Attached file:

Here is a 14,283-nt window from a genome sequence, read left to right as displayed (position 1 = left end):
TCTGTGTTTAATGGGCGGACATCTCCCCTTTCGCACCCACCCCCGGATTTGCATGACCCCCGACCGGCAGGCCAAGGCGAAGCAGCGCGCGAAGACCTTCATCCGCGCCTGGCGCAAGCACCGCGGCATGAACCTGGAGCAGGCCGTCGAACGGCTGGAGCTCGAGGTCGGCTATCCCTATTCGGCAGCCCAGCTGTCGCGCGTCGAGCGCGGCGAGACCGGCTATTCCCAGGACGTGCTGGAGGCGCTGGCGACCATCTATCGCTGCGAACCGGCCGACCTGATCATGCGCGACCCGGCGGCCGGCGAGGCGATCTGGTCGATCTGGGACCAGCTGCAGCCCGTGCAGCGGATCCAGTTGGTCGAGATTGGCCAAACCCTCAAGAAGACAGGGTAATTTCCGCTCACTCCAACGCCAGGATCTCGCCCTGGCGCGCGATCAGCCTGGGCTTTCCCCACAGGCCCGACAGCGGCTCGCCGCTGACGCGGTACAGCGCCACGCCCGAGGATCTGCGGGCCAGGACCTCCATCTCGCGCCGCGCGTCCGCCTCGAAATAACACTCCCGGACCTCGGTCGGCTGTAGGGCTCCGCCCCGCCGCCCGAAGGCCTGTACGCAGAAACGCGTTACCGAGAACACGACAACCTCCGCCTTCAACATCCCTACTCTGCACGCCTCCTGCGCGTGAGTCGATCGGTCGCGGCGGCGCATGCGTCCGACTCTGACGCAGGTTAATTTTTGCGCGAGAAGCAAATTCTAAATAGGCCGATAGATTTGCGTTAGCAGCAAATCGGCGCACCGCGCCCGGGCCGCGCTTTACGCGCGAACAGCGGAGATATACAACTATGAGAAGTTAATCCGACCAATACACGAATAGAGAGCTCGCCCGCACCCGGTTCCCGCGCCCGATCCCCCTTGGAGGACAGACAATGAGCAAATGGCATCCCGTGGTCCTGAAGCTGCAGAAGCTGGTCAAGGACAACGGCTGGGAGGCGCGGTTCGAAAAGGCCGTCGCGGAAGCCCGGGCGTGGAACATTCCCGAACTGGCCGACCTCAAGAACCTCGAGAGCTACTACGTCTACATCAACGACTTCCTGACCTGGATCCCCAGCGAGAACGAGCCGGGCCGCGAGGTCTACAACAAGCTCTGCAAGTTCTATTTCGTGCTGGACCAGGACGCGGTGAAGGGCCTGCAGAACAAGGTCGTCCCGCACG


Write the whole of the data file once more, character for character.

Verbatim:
Here is a 14,283-nt window from a genome sequence, read left to right as displayed (position 1 = left end):
TCTGTGTTTAATGGGCGGACATCTCCCCTTTCGCACCCACCCCCGGATTTGCATGACCCCCGACCGGCAGGCCAAGGCGAAGCAGCGCGCGAAGACCTTCATCCGCGCCTGGCGCAAGCACCGCGGCATGAACCTGGAGCAGGCCGTCGAACGGCTGGAGCTCGAGGTCGGCTATCCCTATTCGGCAGCCCAGCTGTCGCGCGTCGAGCGCGGCGAGACCGGCTATTCCCAGGACGTGCTGGAGGCGCTGGCGACCATCTATCGCTGCGAACCGGCCGACCTGATCATGCGCGACCCGGCGGCCGGCGAGGCGATCTGGTCGATCTGGGACCAGCTGCAGCCCGTGCAGCGGATCCAGTTGGTCGAGATTGGCCAAACCCTCAAGAAGACAGGGTAATTTCCGCTCACTCCAACGCCAGGATCTCGCCCTGGCGCGCGATCAGCCTGGGCTTTCCCCACAGGCCCGACAGCGGCTCGCCGCTGACGCGGTACAGCGCCACGCCCGAGGATCTGCGGGCCAGGACCTCCATCTCGCGCCGCGCGTCCGCCTCGAAATAACACTCCCGGACCTCGGTCGGCTGTAGGGCTCCGCCCCGCCGCCCGAAGGCCTGTACGCAGAAACGCGTTACCGAGAACACGACAACCTCCGCCTTCAACATCCCTACTCTGCACGCCTCCTGCGCGTGAGTCGATCGGTCGCGGCGGCGCATGCGTCCGACTCTGACGCAGGTTAATTTTTGCGCGAGAAGCAAATTCTAAATAGGCCGATAGATTTGCGTTAGCAGCAAATCGGCGCACCGCGCCCGGGCCGCGCTTTACGCGCGAACAGCGGAGATATACAACTATGAGAAGTTAATCCGACCAATACACGAATAGAGAGCTCGCCCGCACCCGGTTCCCGCGCCCGATCCCCCTTGGAGGACAGACAATGAGCAAATGGCATCCCGTGGTCCTGAAGCTGCAGAAGCTGGTCAAGGACAACGGCTGGGAGGCGCGGTTCGAAAAGGCCGTCGCGGAAGCCCGGGCGTGGAACATTCCCGAACTGGCCGACCTCAAGAACCTCGAGAGCTACTACGTCTACATCAACGACTTCCTGACCTGGATCCCCAGCGAGAACGAGCCGGGCCGCGAGGTCTACAACAAGCTCTGCAAGTTCTATTTCGTGCTGGACCAGGACGCGGTGAAGGGCCTGCAGAACAAGGTCGTCCCGCACG